Skip to content


Many seek refuge in all the wrong places. But because God is our refuge and strength, we can confidently say, “We will not fear—anything.”
Psalm 46:1-3 describes a scene of chaos and upheaval: the earth removed, mountains cast into the depths of the sea, waters roaring and troubled. This may be a cataclysmic event in nature, or the images may symbolize the chaos and upheaval of life. The phrase “though the earth be removed” is more literally “though the earth change.”
God’s Strength at Work in our Lives
For human beings, few things are more frightening than change. Yet, Scripture assures us that God never changes. This means that God does not love us today and hate us tomorrow. He is not for us one day and against us the next. Instead, as Psalm 46 declares, He remains “a very present help in trouble.”
Sadly, many people seek refuge in all the wrong places: fame, fortune, careers, even addictions. Each of these refuges is doomed to fail. But God never fails. And this is why the first word of Psalm 46 is one of its most important words: “GOD is our refuge and strength.”
The Hebrew word for God throughout Psalm 46 is ELOHIM. This is actually a plural word; not in the sense of many gods, but rather emphasizing the fullness of attributes of our triune God. Fullness of grace. Fullness of wisdom. Fullness of love, mercy, and power. And this is why, God is why, we can confidently say, “We will not fear.” We will not fear sickness. We will not fear death. We will not fear pandemics or terrorists or economic downturns or loneliness. We will not fear what others say about us. We will not fear anything.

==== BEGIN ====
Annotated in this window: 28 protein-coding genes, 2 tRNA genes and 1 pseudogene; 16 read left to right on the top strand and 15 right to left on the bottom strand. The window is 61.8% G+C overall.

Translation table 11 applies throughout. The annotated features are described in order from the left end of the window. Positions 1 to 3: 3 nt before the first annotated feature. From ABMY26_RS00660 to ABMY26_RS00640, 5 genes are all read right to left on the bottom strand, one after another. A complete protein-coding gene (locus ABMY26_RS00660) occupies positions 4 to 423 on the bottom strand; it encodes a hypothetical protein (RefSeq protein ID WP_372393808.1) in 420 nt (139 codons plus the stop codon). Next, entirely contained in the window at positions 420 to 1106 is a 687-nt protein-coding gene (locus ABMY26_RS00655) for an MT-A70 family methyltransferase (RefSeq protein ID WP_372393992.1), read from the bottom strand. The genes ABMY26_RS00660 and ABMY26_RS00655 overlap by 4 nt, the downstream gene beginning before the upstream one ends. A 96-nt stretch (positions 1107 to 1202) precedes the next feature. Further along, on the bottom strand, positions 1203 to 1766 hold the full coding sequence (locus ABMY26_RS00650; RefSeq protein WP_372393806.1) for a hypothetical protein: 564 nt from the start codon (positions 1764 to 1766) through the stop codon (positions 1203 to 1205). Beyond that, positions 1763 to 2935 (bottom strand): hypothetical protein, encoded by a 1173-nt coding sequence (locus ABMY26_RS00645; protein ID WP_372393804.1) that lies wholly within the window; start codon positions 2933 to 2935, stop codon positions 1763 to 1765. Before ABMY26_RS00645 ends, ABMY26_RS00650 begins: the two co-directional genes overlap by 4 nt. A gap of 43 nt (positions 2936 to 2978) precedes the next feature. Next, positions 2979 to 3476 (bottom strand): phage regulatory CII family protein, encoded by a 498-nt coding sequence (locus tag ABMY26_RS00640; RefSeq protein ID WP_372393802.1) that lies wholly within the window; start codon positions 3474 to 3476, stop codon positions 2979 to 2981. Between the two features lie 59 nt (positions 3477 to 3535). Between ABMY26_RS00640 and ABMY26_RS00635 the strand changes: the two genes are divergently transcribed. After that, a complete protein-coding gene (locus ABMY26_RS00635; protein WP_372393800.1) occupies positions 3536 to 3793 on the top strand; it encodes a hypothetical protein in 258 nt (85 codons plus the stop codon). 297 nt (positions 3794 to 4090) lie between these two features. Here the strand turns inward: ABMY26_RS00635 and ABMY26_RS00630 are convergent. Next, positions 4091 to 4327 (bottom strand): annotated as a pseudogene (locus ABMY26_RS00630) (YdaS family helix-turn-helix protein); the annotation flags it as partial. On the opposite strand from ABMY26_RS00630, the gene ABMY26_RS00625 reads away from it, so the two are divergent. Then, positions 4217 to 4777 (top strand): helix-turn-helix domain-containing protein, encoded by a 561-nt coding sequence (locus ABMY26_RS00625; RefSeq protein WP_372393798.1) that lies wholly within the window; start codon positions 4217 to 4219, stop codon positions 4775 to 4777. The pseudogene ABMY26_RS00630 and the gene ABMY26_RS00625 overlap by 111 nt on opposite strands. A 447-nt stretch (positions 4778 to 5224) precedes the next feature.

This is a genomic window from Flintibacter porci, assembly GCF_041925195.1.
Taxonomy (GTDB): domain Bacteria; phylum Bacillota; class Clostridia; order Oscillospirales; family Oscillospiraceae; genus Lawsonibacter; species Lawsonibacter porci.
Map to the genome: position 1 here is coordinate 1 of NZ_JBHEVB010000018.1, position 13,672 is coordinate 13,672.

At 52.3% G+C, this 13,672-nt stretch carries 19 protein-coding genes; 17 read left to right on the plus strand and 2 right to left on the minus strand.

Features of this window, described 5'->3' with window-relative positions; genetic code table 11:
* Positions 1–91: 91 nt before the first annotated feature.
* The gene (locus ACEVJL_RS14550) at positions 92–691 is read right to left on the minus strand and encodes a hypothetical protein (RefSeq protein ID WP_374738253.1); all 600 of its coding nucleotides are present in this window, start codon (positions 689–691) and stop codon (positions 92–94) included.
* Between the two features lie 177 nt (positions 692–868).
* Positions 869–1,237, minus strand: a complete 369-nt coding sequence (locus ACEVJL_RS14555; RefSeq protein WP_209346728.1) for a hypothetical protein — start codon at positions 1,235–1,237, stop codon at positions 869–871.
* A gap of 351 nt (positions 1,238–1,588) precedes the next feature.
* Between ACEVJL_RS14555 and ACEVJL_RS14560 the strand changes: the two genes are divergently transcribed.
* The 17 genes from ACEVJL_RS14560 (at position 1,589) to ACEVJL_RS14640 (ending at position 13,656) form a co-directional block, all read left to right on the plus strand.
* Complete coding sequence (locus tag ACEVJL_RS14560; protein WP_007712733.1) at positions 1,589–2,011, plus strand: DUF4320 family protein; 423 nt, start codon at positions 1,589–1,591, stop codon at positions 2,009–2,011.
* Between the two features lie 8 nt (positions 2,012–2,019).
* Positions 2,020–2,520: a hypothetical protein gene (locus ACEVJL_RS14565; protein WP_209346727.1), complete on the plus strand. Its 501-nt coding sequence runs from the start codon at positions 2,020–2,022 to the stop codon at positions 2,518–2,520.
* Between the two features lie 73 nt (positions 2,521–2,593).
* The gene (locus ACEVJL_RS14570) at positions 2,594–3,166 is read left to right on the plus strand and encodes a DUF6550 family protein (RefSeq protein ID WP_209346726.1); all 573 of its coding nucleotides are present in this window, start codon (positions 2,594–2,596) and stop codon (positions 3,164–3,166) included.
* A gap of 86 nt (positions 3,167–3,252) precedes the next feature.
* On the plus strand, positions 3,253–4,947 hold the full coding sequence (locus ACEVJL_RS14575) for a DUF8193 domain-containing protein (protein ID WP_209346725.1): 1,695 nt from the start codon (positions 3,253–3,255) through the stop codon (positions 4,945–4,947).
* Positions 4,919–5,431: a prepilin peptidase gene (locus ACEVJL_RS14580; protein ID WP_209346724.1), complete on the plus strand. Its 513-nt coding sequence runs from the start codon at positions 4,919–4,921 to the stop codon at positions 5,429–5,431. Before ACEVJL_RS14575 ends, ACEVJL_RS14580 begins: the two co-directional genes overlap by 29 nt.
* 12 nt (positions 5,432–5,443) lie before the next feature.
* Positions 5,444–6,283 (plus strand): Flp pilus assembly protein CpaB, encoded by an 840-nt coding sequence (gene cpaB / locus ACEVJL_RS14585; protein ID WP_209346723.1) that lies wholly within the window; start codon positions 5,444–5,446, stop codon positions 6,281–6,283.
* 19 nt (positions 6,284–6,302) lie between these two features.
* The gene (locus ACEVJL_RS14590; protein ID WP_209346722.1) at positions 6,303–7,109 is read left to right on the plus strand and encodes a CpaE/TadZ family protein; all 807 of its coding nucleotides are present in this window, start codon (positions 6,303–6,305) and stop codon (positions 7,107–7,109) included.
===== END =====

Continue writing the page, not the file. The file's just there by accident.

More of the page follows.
God’s Personal Involvement in our Lives
If Psalm 46:1-3 assures us of God’s strength at work in our lives, then Psalm 46:4-7 assures us of God’s personal involvement in our lives. And these two important facts—God’s power and His willingness—are addressed in Psalm 46:7, 11. In these verses God is not only called the “Lord of armies” but also the “God of Jacob.” He is God over all, but also God of the individual.
God is in our midst. God is on our side. These are the constant refrains of Scripture, and loudly heralded in Psalm 46: “God is in the midst of her; she shall not be moved. God shall help her, just at the break of dawn.” Or as Paul wrote in Romans 8: “If God is for us, who can be against us?” And where do we see God more in our midst and more on our side than in the coming of our Savior, Jesus Christ? That Jesus died on the cross for our sins is the clear, indisputable proof that God has the power and the willingness to help us.
God is in Control
Psalm 46:8-11 comprises the last section of this great psalm. Much could be said about these verses. In an age of wars, terrorist threats, the boasts and swagger of nations and leaders, how comforting to remember that GOD IS IN CONTROL. “HE makes wars cease to the end of the earth; HE breaks the bow and cuts the spear in two. HE burns the chariot in the fire.”
Yet, notice particularly Psalm 46:10, where God Himself turns to us directly and says: “Be still, and know that I am God.” When overloaded by life’s worries, anxieties, and burdens, we need to stop, listen, and reflect on what God is saying. He’s saying, “I am God. You’re not.”
There is no better,
no safer refuge.
Mark Weis is a professor at Immanuel Lutheran College in Eau Claire, Wisconsin.